(For Clay Wilson)
Every so often, everyone has a "How did I get here?" moment.
I had one last week. When it happened I was sitting on the floor of Grand Central Station in my bare feet, with my wet shoes and socks piled next to me. I was playing a game on my friend's iPod where you have to shoot paratroopers out of the sky with a cannon.
We had been trucking through Manhattan when the rain picked up, and everyone was thoroughly doused. Seeking shelter in one of the world's largest public transportation hubs (along with half of the city), I was doing guard duty on the bags while my friends hunted the underground mall for some fresh socks or flip-flops.
Maybe it was the idea of being alone in such an enormous room that was filled with people. Maybe it was my sore, wet feet. Maybe it was the absurdity of that war game on a portable music player.
How did I get there? Impossible to answer.
Checking off a list of the people I was with, who they were and what they did, working out the quick assessment of where I am in my life, and so on, and so on. A fun exercise, but none of that ever seems to help at the end of the day. These assessment points usually hit us on the back of the head and keep right on going, and only after they have passed do we have a chance to consider them.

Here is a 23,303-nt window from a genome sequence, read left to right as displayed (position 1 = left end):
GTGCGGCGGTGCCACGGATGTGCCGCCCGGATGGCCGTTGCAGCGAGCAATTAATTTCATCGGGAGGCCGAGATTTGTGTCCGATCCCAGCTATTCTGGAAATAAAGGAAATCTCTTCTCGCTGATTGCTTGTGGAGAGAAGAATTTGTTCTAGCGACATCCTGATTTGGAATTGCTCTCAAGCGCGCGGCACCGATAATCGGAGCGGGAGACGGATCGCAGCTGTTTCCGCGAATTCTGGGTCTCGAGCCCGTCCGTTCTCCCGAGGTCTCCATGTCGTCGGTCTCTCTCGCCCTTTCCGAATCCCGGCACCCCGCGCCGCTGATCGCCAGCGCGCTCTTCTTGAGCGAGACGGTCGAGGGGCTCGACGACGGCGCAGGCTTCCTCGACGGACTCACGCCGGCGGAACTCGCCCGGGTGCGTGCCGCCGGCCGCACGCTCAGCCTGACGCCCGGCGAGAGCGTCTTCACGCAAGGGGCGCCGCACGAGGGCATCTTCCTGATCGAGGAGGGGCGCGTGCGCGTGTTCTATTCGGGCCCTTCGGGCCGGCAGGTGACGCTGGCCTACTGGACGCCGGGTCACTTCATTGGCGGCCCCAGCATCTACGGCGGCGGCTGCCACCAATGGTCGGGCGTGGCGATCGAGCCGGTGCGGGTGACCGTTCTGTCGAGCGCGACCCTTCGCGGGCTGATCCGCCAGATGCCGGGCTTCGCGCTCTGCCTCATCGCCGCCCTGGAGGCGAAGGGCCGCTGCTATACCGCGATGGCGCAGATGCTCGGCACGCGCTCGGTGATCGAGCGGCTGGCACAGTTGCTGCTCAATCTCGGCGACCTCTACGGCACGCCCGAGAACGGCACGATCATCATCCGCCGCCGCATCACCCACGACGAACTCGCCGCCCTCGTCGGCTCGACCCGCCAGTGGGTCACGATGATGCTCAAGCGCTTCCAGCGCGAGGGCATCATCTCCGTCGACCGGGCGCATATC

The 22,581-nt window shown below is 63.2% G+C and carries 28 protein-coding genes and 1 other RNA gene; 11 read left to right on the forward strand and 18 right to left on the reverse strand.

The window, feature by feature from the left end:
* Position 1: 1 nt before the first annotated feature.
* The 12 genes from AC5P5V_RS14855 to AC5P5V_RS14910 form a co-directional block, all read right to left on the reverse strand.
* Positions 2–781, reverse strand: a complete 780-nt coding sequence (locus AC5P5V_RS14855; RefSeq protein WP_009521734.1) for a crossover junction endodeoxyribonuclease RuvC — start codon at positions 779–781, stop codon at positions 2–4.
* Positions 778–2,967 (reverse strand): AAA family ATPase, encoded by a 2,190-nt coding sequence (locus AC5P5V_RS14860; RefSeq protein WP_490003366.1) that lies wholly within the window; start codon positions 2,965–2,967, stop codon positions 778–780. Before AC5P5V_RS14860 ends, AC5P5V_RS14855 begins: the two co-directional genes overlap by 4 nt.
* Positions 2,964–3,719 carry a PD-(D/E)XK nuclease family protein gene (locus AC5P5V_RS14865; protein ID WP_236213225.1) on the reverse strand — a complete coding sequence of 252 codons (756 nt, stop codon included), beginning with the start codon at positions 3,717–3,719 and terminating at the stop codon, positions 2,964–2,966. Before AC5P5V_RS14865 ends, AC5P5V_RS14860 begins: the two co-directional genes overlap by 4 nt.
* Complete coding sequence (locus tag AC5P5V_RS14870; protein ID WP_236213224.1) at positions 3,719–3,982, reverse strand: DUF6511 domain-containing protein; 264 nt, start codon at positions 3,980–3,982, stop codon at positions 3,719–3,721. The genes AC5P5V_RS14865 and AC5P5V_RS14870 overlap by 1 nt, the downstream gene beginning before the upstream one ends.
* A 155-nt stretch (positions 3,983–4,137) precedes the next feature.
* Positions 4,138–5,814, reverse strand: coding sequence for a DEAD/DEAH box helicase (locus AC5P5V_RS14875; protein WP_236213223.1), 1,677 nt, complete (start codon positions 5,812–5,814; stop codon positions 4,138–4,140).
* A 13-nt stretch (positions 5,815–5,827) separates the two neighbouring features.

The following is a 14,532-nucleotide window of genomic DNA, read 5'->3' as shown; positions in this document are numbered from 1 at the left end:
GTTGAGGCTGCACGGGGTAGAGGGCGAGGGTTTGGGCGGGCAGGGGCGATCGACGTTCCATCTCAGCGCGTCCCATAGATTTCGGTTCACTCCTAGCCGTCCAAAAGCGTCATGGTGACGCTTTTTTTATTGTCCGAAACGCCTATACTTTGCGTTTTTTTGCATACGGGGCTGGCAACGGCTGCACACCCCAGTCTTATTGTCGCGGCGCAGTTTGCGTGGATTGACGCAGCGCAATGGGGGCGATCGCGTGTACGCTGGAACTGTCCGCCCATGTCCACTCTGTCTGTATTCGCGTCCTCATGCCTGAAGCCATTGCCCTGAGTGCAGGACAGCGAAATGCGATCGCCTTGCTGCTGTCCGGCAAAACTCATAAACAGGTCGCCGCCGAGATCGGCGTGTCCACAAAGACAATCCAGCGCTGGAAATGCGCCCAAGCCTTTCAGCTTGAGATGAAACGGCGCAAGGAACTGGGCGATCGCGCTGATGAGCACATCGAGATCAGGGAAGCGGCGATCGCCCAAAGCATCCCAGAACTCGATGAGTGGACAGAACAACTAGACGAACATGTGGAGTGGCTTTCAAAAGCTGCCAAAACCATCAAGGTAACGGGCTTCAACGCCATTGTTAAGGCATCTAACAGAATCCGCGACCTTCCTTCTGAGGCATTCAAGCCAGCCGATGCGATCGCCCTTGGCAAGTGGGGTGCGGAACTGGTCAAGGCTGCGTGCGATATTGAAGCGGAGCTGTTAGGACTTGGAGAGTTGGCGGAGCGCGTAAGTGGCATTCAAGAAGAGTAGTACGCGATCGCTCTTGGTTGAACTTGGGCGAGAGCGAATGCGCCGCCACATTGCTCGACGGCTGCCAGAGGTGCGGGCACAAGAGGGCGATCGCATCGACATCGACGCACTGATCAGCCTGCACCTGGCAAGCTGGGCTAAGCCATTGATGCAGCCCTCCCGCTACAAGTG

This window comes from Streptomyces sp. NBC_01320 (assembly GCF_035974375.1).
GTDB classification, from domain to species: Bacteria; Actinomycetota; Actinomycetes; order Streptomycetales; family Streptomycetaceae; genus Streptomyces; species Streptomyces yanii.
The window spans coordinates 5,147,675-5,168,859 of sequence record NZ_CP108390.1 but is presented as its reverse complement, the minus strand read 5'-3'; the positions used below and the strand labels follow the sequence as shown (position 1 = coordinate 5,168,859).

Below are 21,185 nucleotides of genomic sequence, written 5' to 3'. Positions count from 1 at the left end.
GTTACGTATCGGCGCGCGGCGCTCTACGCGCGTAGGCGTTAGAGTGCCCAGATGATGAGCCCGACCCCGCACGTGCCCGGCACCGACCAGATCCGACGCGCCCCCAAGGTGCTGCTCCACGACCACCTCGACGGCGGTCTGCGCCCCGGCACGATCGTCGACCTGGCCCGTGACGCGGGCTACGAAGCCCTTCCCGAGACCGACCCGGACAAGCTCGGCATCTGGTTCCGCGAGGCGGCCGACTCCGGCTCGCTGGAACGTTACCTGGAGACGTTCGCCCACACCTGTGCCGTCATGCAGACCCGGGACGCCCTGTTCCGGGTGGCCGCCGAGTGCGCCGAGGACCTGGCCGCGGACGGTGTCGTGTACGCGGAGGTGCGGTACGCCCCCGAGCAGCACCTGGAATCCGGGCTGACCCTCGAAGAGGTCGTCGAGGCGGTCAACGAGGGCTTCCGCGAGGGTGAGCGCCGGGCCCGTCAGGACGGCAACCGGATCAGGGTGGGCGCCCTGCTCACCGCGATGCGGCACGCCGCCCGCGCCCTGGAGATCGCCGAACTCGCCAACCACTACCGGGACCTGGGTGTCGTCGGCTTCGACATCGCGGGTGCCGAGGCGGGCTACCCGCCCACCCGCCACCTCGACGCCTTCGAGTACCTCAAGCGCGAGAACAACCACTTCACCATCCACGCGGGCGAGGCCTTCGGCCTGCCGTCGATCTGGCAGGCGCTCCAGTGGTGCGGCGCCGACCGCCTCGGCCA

When that magical "thing" clicks to prompt a major change in your life it never bases its argument on logic.
It's all pathos.
Our co-worker of two years, Mr. Clay Wilson, will work his last day at the Daily Herald today. He has decided that the "thing" has clicked, and he will be moving to Memphis this weekend to find new challenges.
This unexpected maneuver has taught me a valuable lesson, and I'd like to thank Clay for that.
No matter how routine or focused life can seem from day to day, at any moment an inspiration for change can strike hard enough to jar any of us from our comfort zones.
Clay is making this move with very little insurance. He has only a few friends in his new city, and a limited knowledge of the surroundings. On top of these difficult hurdles, he doesn't have a new job yet.
Are you up for an adventure on that scale? I'm not, and I doubt you are, either.
Despite being an adventure by definition, Clay's move is not fueled by some need for wild and uncertain experience. He, more than anyone I've ever met, has a sense of optimism and perseverance that could take him through the most difficult of trials, and because of that I'm sure this transition will provide only minor speed bumps.
In the time I've worked with Clay he has been an example of how to handle difficult situations with class. He has taken every opportunity to help people on short notice, and has made kept promises to get back to them if time doesn't immediately permit. These qualities aren't specific to his workplace habits; they are identifying characteristics in all aspects of his life.
Henry County will surely miss you Clay, and we all wish you the best of luck.
Rob Felt is the photographer for the Daily Herald. He can be reached at (770) 957-9161 or via e-mail at firstname.lastname@example.org.